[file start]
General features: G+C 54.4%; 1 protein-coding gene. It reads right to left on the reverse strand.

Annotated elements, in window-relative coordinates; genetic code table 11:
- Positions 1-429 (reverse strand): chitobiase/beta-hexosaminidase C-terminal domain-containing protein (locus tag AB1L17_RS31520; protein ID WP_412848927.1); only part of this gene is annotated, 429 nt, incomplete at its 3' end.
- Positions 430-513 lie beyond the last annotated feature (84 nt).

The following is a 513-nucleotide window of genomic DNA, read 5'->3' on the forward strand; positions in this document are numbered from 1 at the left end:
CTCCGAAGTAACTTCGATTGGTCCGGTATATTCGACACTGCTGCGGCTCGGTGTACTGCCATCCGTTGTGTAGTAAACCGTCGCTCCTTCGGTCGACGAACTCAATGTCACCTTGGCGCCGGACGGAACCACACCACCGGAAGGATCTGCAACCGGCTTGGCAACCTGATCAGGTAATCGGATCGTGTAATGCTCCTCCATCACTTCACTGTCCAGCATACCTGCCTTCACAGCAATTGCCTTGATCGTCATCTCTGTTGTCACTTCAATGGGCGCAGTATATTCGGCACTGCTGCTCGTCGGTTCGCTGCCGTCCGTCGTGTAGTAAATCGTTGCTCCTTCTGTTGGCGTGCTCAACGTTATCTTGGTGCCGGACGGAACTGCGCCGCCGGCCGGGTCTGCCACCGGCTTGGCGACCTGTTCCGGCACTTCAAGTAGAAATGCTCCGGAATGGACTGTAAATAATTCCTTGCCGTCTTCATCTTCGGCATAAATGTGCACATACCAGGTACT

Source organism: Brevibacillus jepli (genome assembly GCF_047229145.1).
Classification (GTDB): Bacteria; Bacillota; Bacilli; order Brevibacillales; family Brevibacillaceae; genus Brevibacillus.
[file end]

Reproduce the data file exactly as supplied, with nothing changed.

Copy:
General features: G+C 54.4%; 1 protein-coding gene. It reads right to left on the reverse strand.

Annotated elements, in window-relative coordinates; genetic code table 11:
- Positions 1-429 (reverse strand): chitobiase/beta-hexosaminidase C-terminal domain-containing protein (locus tag AB1L17_RS31520; protein ID WP_412848927.1); only part of this gene is annotated, 429 nt, incomplete at its 3' end.
- Positions 430-513 lie beyond the last annotated feature (84 nt).

The following is a 513-nucleotide window of genomic DNA, read 5'->3' on the forward strand; positions in this document are numbered from 1 at the left end:
CTCCGAAGTAACTTCGATTGGTCCGGTATATTCGACACTGCTGCGGCTCGGTGTACTGCCATCCGTTGTGTAGTAAACCGTCGCTCCTTCGGTCGACGAACTCAATGTCACCTTGGCGCCGGACGGAACCACACCACCGGAAGGATCTGCAACCGGCTTGGCAACCTGATCAGGTAATCGGATCGTGTAATGCTCCTCCATCACTTCACTGTCCAGCATACCTGCCTTCACAGCAATTGCCTTGATCGTCATCTCTGTTGTCACTTCAATGGGCGCAGTATATTCGGCACTGCTGCTCGTCGGTTCGCTGCCGTCCGTCGTGTAGTAAATCGTTGCTCCTTCTGTTGGCGTGCTCAACGTTATCTTGGTGCCGGACGGAACTGCGCCGCCGGCCGGGTCTGCCACCGGCTTGGCGACCTGTTCCGGCACTTCAAGTAGAAATGCTCCGGAATGGACTGTAAATAATTCCTTGCCGTCTTCATCTTCGGCATAAATGTGCACATACCAGGTACT

Source organism: Brevibacillus jepli (genome assembly GCF_047229145.1).
Classification (GTDB): Bacteria; Bacillota; Bacilli; order Brevibacillales; family Brevibacillaceae; genus Brevibacillus.